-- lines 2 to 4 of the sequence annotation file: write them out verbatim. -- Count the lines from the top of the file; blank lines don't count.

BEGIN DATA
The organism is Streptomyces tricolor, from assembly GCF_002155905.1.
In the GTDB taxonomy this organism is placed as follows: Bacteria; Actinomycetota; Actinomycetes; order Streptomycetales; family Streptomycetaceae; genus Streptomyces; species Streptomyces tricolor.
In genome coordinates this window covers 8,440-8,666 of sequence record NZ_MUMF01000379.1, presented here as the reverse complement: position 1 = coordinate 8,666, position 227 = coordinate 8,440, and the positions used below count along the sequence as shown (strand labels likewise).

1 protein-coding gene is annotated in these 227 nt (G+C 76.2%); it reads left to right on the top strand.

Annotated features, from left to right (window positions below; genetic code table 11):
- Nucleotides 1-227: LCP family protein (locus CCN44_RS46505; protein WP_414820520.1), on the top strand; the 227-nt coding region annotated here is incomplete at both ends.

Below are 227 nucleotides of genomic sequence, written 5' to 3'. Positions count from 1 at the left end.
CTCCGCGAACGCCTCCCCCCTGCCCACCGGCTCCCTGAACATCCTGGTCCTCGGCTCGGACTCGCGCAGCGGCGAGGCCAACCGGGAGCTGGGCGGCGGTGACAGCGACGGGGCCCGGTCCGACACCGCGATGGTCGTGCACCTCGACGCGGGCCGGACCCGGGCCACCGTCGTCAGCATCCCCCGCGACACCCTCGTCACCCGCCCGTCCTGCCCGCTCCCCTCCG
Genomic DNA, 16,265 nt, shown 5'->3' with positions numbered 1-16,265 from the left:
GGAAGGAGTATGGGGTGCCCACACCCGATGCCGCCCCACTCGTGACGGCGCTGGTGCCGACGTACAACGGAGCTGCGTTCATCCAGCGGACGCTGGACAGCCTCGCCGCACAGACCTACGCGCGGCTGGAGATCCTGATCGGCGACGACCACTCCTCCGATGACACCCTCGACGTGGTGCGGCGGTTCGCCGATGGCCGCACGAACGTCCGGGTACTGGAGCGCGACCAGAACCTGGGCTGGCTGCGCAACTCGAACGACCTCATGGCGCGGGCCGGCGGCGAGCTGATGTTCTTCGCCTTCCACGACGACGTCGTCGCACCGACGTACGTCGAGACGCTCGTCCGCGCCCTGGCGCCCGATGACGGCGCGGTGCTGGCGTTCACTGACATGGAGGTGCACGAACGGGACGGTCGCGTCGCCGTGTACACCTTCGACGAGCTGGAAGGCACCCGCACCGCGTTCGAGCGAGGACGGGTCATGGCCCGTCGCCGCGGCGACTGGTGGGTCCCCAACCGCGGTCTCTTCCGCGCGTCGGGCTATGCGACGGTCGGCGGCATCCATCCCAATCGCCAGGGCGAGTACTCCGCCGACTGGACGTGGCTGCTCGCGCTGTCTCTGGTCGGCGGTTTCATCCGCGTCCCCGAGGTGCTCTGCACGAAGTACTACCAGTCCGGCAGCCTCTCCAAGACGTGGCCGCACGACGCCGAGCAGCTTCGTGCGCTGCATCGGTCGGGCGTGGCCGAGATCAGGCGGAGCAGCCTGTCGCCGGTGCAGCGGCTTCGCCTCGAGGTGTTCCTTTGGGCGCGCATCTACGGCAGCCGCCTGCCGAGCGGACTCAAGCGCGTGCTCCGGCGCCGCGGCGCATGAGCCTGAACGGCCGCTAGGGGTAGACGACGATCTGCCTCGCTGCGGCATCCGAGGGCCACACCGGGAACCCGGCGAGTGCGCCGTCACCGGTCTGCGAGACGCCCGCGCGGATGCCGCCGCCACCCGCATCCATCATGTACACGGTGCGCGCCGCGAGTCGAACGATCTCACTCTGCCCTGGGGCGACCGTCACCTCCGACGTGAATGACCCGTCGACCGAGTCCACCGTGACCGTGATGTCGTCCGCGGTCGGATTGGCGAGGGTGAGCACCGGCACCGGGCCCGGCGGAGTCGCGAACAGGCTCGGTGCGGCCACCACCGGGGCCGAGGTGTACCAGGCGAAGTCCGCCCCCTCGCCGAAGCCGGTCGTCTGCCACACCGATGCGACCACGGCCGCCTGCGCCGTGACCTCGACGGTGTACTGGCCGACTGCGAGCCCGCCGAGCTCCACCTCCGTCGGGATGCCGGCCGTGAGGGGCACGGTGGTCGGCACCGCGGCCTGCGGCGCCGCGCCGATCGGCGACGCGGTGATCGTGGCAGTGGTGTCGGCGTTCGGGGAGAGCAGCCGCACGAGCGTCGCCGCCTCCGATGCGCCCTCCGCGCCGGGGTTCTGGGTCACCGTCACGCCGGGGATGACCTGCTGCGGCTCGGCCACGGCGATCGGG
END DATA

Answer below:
In the GTDB taxonomy this organism is placed as follows: Bacteria; Actinomycetota; Actinomycetes; order Streptomycetales; family Streptomycetaceae; genus Streptomyces; species Streptomyces tricolor.
In genome coordinates this window covers 8,440-8,666 of sequence record NZ_MUMF01000379.1, presented here as the reverse complement: position 1 = coordinate 8,666, position 227 = coordinate 8,440, and the positions used below count along the sequence as shown (strand labels likewise).

1 protein-coding gene is annotated in these 227 nt (G+C 76.2%); it reads left to right on the top strand.